To CIA Danite Troy Heis[man]: Atlas Shrugged

January 24, 2017.  About Me.  I experienced  a new torture technique this past weekend.  It has to do with music, “strummin’ my pain”. It has to do with the CIA-DIA super technology ability to transmit sound to a human being’s head, but only if the human being is already implanted with super technology microchip,while someone is pressing an easy button laser beam transmitting pain and or shocks to the person.  I will document why Mark Zuckerberg and Marissa Meyer and other attractive likeable young persons are the CEOs of DARPA corporations, rather than, say for example, former Director of the CIA, Michael Hayden, current board member Motorola,or, say for example, former Secretary of Defense Robert Gates.  will document the torture persecution pain I experienced at the Kingdom Hall in Montgomery during the day and during the night at Harvest Inn Motel (and while here in Starbucks, and when I go back to YWCA) as soon as I can., January 24, 2017This is an excerpt from Harvest Inn Motel, where I stayed  this past weekend:]


Pine Bush is a small town, a good place in which to relax. Friendliness marks the aura in the shops and family restaurants.  Close by are famous places to see along the beautiful Hudson River broadly cutting its way through forest covered mountain slopes.

Patterson Education Complex is about an hour away.  New York City, this giant of diversity in concrete, steel, and people is about two hours away; while the Shawangunk Mountains are close by with trails to walk and breath-taking views to absorb.

Much more awaits one in the countryside and farms nearby. Sometimes it may feel like your own personal discovery when you come upon one of the nearby countless historical sites. Winding roads and stone walls laid so long ago give one a spell of charm and beauty.

But remember, we hope its the people you meet you will enjoy the most.

(Harvest Inn Motel pamphlet, Pine Bush, New York)

“The Raven Puts the Sun in the Sky” totem pole by Ken Mowatt at the base of One Chase Manhattan Plaza (designed by Gordon Bunshaft); Financial District, Manhattan, New York
(JPMorgan Chase, One Chase Plaza, )

Dunkin’ Donuts, Washington Street, Hoboken, January 20, 2017
W [Westfield Mall] Occulus, PATH, E train, January 20, 2017
Dunkin’ Donuts, Washington Street, Hoboken, January 20, 2017

Harvest Inn Motel, Pine Bush, New York, January 23, 2017

LAKE LARA [artist?] Harvest Inn Motel, Pine Bush, New York, January 23, 2017

Harvest Inn Motel, Pine Bush, New York, January 23, 2017

Harvest Inn Motel, Pine Bush, New York, January 23, 2017
Ayn Rand.jpg
Ayn Rand (/ˈn ˈrænd/;[1] born Alisa Zinov’yevna RosenbaumRussianАли́са Зино́вьевна Розенба́ум; February 2 [O.S. January 20] 1905 – March 6, 1982) was a Russian-American novelist, philosopher,[2] playwright, and screenwriter. She is known for her two best-selling novels, The Fountainhead and Atlas Shrugged, and for developing a philosophical system she called Objectivism. Educated in Russia, she moved to the United States in 1926. She had a play produced on Broadway in 1935–1936. After two early novels that were initially unsuccessful in America, she achieved fame with her 1943 novel, The Fountainhead.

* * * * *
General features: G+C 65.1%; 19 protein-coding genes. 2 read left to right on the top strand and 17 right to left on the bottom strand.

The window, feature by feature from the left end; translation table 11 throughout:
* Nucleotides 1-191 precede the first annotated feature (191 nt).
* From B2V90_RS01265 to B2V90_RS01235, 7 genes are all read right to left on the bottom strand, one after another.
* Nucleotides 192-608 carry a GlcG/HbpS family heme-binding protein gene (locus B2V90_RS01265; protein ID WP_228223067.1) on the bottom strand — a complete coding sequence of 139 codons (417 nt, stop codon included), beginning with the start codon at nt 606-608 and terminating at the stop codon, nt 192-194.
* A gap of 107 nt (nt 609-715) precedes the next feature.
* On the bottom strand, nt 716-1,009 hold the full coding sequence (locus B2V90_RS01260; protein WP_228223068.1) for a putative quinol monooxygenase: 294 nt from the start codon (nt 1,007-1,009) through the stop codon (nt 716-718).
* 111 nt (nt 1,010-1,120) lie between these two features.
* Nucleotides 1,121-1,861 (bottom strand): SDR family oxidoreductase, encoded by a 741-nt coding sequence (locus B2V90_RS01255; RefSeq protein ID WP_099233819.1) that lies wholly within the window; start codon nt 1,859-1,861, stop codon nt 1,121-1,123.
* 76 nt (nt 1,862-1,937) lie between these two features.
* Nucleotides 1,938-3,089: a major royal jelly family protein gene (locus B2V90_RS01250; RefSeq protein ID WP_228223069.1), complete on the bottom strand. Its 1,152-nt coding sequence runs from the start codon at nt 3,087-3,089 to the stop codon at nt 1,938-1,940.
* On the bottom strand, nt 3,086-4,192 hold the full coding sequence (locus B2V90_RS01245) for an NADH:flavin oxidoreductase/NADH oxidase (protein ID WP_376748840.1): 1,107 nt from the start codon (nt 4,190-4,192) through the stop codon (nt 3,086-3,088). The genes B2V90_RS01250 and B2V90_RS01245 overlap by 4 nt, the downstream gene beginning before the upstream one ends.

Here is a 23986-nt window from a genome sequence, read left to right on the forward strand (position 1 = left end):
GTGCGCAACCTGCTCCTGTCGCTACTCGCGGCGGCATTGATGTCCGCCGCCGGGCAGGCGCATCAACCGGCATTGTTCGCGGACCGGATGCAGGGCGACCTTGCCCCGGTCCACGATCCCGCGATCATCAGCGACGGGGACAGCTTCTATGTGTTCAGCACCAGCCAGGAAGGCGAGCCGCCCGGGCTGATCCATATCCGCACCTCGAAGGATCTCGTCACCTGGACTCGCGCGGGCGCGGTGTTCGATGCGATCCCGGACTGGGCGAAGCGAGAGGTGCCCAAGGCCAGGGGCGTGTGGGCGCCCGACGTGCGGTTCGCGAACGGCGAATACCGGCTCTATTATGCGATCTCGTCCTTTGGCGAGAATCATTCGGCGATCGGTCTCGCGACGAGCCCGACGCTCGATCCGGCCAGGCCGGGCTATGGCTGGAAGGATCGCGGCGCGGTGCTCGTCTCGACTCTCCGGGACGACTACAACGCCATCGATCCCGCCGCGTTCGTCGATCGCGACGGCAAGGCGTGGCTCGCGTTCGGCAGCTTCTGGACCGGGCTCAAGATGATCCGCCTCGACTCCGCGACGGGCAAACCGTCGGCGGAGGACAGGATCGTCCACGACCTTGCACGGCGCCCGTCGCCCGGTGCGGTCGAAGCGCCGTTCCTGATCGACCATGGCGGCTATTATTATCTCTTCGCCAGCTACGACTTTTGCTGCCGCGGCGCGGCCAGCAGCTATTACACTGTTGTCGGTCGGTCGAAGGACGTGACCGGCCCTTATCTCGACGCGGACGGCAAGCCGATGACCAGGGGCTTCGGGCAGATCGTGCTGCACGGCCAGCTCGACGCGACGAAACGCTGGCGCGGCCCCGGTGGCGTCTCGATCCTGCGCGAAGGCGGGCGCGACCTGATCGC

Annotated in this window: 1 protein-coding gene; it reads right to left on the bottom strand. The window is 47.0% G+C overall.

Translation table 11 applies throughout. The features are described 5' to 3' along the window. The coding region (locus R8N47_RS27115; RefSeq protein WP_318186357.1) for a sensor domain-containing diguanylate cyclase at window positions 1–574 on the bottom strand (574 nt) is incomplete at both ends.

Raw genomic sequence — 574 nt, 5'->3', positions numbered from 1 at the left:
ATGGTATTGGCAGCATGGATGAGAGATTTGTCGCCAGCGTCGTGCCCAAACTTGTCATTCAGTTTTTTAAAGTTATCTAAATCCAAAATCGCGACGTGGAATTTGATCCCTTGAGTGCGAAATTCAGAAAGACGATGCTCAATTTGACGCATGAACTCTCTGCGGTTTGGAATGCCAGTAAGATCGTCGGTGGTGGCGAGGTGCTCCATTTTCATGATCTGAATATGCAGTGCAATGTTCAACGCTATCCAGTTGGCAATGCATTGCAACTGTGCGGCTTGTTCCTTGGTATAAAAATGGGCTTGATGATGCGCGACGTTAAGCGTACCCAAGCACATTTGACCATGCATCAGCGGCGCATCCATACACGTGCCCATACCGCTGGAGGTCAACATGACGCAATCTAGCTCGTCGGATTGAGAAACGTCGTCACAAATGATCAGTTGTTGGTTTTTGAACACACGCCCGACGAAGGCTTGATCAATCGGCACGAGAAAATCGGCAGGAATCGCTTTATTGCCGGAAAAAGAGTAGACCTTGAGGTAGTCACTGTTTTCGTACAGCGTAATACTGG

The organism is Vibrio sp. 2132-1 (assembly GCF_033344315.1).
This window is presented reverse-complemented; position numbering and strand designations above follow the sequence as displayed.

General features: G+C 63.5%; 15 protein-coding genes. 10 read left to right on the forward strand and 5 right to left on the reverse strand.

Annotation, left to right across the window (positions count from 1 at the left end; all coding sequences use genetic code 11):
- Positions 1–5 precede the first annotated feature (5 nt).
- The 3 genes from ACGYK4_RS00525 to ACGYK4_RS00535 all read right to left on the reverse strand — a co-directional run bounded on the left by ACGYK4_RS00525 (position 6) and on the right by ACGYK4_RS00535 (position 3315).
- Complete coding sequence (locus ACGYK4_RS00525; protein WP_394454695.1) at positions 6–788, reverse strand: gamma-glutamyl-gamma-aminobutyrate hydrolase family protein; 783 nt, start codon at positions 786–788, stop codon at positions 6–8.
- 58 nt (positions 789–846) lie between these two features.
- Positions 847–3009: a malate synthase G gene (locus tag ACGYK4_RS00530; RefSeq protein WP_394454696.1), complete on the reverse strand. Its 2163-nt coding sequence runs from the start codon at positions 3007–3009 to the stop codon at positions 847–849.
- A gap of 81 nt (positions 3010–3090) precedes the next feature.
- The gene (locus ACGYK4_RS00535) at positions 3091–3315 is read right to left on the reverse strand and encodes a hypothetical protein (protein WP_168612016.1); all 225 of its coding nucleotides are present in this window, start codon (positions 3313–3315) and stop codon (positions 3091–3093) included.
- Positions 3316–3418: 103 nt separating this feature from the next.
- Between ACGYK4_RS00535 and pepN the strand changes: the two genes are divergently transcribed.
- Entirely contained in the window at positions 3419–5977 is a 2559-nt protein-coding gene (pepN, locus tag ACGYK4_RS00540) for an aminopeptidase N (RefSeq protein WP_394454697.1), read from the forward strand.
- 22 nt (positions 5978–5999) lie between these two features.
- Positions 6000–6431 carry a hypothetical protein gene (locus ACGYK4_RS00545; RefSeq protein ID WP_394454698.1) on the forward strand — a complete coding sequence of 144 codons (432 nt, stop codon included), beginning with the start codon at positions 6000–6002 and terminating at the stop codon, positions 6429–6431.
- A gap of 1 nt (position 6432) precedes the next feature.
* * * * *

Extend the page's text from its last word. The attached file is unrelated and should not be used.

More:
The Fountainhead is a 1943 novel by Ayn Rand and was her first major literary success. The novel’s protagonist, Howard Roark, is an individualistic young architect who refuses to compromise his artistic and personal vision for worldly recognition and success. The story follows his battle to practice modern architecture while opposed by an establishment centered on tradition. Roark embodies what Rand believed to be the ideal man, and his struggle reflects Rand’s belief that individualism is superior to collectivism.

Atlas Shrugged is a 1957 novel by Ayn Rand. Rand’s fourth and last novel, it was also her longest, and the one she considered to be her magnum opus in the realm of fiction writing.[1] Atlas Shrugged includes elements of science fiction,[2] mystery, and romance,[3][4][5] and it contains Rand’s most extensive statement of Objectivism in any of her works of fiction.

The book depicts a dystopian United States, wherein many of society’s most prominent and successful industrialists abandon their fortunes and even the nation, in response to aggressive new regulations, whereupon most vital industries collapse. The title is a reference to Atlas, a Titan described in the novel as “the giant who holds the world on his shoulders”. The significance of this reference appears in a conversation between the characters Francisco d’Anconia and Hank Rearden, in which d’Anconia asks Rearden what advice he would give Atlas upon seeing that “the greater [the titan’s] effort, the heavier the world bore down on his shoulders”. With Rearden unable to answer, d’Anconia gives his own response: “To shrug”.

The theme of Atlas Shrugged, as Rand described it, is “the role of man’s mind in existence”. The book explores a number of philosophical themes from which Rand would subsequently develop Objectivism.[6][7] In doing so, it expresses the advocacy of reasonindividualism, and capitalism, and depicts what Rand saw to be the failures of governmental coercion.

Atlas Shrugged received largely negative reviews after its 1957 publication, but achieved enduring popularity and consistent sales in the following decades.[8]